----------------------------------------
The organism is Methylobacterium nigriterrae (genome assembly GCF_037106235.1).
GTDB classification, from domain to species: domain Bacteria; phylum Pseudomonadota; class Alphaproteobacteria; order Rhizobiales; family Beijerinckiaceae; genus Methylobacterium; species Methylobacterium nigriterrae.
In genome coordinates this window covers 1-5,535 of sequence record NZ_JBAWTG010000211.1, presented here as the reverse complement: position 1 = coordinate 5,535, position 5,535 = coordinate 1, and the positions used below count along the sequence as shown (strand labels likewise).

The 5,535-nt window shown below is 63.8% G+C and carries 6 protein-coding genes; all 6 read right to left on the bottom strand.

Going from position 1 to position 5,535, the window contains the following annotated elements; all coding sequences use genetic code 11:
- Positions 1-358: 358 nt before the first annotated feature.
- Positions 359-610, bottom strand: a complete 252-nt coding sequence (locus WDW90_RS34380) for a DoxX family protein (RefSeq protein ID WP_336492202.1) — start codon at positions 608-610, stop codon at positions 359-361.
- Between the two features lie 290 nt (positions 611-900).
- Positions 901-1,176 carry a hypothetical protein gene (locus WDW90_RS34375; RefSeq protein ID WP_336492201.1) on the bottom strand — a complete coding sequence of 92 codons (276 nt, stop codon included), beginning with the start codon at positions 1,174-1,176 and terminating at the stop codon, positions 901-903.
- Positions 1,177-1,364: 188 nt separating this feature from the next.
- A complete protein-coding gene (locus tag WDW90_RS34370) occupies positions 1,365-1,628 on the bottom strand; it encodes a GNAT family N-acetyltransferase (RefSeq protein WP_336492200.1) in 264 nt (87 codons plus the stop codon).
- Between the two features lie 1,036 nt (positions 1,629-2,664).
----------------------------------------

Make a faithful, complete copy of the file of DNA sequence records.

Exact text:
The organism is Methylobacterium nigriterrae (genome assembly GCF_037106235.1).
GTDB classification, from domain to species: domain Bacteria; phylum Pseudomonadota; class Alphaproteobacteria; order Rhizobiales; family Beijerinckiaceae; genus Methylobacterium; species Methylobacterium nigriterrae.
In genome coordinates this window covers 1-5,535 of sequence record NZ_JBAWTG010000211.1, presented here as the reverse complement: position 1 = coordinate 5,535, position 5,535 = coordinate 1, and the positions used below count along the sequence as shown (strand labels likewise).

The 5,535-nt window shown below is 63.8% G+C and carries 6 protein-coding genes; all 6 read right to left on the bottom strand.

Going from position 1 to position 5,535, the window contains the following annotated elements; all coding sequences use genetic code 11:
- Positions 1-358: 358 nt before the first annotated feature.
- Positions 359-610, bottom strand: a complete 252-nt coding sequence (locus WDW90_RS34380) for a DoxX family protein (RefSeq protein ID WP_336492202.1) — start codon at positions 608-610, stop codon at positions 359-361.
- Between the two features lie 290 nt (positions 611-900).
- Positions 901-1,176 carry a hypothetical protein gene (locus WDW90_RS34375; RefSeq protein ID WP_336492201.1) on the bottom strand — a complete coding sequence of 92 codons (276 nt, stop codon included), beginning with the start codon at positions 1,174-1,176 and terminating at the stop codon, positions 901-903.
- Positions 1,177-1,364: 188 nt separating this feature from the next.
- A complete protein-coding gene (locus tag WDW90_RS34370) occupies positions 1,365-1,628 on the bottom strand; it encodes a GNAT family N-acetyltransferase (RefSeq protein WP_336492200.1) in 264 nt (87 codons plus the stop codon).
- Between the two features lie 1,036 nt (positions 1,629-2,664).